Component 40 comprises a stem 41 for reception by the bone cavity of the phalangeal bone 14 and a head 42 which presents a three dimensionally curved concave articulation surface 43 which is generally spheroidal in nature. Head 42 protrudes from stem 41 which has a generally parallel-sided main portion 44 peripheraly dimensioned and shaped as shown in FIG. 5C, to fit within the perimetrical bone region 14A, a generally conical portion 45 and a rounded end portion 46 both of which extend within the bone cavity and are shaped and dimensioned to be a good fit thereto. With this arrangement head 42 protrudes from the bone 14 and articulation surface 43 is engageable with articulation surface 23 of component 20 without alteration of the length or positioning of the ligaments 19 and muscle tendons 17, 18. Component 40 is made of a more malleable material than component 20 and as a result articulation surface 43 tends to distort through prolonged usage to the shape shown in FIGS. 5A, 5B at 43' and since part of the wear on surface 43 is at its periphery head 42 is slightly coned in order to keep bone portion 14A clear of articulation surface 23 throughout use of the prosthetic joint.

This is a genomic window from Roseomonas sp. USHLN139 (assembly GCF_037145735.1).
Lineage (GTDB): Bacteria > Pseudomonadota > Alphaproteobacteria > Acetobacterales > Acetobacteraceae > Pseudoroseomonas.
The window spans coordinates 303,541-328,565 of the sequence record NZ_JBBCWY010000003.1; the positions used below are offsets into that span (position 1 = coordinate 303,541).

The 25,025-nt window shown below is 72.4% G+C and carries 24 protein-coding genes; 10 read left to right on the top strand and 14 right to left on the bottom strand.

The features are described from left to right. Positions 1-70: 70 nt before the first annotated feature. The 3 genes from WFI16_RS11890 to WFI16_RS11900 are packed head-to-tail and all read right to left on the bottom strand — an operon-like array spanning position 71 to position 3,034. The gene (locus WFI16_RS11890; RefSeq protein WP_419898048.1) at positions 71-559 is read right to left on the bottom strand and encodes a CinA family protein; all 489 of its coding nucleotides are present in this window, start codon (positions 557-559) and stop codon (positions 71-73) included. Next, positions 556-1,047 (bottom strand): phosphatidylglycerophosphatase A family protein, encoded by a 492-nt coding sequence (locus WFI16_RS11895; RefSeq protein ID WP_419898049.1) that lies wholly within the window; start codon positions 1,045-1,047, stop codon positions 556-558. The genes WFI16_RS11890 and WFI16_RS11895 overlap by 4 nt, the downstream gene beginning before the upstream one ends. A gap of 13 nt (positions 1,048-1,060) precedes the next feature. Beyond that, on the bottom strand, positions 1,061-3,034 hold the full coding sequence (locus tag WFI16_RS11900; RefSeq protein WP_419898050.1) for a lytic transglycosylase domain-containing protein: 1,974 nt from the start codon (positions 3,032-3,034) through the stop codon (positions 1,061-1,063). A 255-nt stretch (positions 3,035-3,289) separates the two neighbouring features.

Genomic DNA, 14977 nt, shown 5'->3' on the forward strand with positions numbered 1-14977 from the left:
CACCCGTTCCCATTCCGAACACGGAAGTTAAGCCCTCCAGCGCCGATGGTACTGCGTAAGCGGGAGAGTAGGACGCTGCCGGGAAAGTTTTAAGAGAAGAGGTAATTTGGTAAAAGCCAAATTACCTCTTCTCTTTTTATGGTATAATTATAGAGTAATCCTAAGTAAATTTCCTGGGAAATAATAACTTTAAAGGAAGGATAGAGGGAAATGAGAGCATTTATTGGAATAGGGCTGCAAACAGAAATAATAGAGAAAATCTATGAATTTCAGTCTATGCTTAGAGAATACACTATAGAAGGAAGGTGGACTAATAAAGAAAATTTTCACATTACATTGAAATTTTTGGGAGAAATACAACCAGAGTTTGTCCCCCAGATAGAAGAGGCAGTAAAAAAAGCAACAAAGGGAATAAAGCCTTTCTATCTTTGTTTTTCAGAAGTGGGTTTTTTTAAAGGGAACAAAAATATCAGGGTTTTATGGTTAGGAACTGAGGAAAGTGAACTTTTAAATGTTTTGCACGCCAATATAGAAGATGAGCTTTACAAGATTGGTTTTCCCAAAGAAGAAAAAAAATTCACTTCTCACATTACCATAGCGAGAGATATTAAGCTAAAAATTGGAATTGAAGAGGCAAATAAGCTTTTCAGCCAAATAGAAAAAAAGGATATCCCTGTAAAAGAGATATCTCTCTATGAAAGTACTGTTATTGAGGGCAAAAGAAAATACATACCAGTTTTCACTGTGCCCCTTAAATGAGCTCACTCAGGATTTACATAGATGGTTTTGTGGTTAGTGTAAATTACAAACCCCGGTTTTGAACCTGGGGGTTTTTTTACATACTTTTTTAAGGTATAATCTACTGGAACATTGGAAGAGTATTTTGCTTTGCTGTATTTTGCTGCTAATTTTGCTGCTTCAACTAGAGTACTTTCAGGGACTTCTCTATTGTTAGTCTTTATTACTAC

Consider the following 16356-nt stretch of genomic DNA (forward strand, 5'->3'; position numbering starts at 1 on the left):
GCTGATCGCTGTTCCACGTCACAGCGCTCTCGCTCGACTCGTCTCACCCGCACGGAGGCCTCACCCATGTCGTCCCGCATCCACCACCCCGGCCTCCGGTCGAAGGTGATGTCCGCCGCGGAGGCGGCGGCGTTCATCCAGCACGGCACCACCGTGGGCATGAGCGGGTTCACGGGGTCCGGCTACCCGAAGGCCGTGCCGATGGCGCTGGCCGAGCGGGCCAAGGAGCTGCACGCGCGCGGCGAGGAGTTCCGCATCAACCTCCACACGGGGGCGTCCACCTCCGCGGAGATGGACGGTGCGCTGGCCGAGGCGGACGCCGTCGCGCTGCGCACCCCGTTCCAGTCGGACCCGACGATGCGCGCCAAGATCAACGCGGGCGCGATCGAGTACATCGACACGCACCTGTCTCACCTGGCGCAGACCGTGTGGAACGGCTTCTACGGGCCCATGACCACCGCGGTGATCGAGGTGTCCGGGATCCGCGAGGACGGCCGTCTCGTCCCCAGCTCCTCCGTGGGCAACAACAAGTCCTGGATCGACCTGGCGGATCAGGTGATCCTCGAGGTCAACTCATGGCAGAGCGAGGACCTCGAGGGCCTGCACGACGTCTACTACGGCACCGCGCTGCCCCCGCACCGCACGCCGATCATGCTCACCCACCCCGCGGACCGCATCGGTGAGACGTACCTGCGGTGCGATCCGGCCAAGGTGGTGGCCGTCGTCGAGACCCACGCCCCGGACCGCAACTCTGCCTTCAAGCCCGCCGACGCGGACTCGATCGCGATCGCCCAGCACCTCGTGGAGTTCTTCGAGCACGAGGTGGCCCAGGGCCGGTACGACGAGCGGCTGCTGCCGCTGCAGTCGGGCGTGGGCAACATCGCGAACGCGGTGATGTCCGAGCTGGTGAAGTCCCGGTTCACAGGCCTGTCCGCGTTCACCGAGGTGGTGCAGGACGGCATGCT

The articulation surface 23 approximates to a part elliptical shape whereas the articulation surface 43 approximates to a part spheroidal shape the latter having a curvature which substantially matches that of the former in the sagittal plane when the joint is approximately midway between its extended condition (FIG. 2) and its flexed condition (FIG. 3), providing peripheral contact on surface 43 in the extended condition and central contact on surface 43 in the flexed condition. It is for this reason that surface 43 wears to the 43' shape. Additionally however due to the fact that the radius of curvature of surface 23 changes progressively along the length of the surface arc in the sagittal plane the instantaneous centre of rotation of the joint changes progressively during flexing movement along locus line 35 (FIG. 4A). The change in radius of curvature changes the distance between the ends of the collateral ligaments 19. These changes are in the nature of increases as the joint moves from the extended condition (FIG. 2) to the flexed condition (FIG. 3) and as a result of increasing tension in the ligaments 19 the natural ligament function occurs which resists lateral movement in the flexed joint. Additionally the changing centre of rotation aids the effect of the flexor muscle tendon 18 when the joint is extended and aids the extensor muscle tendon 17 when the joint is flexed due to the mechanical moment effect.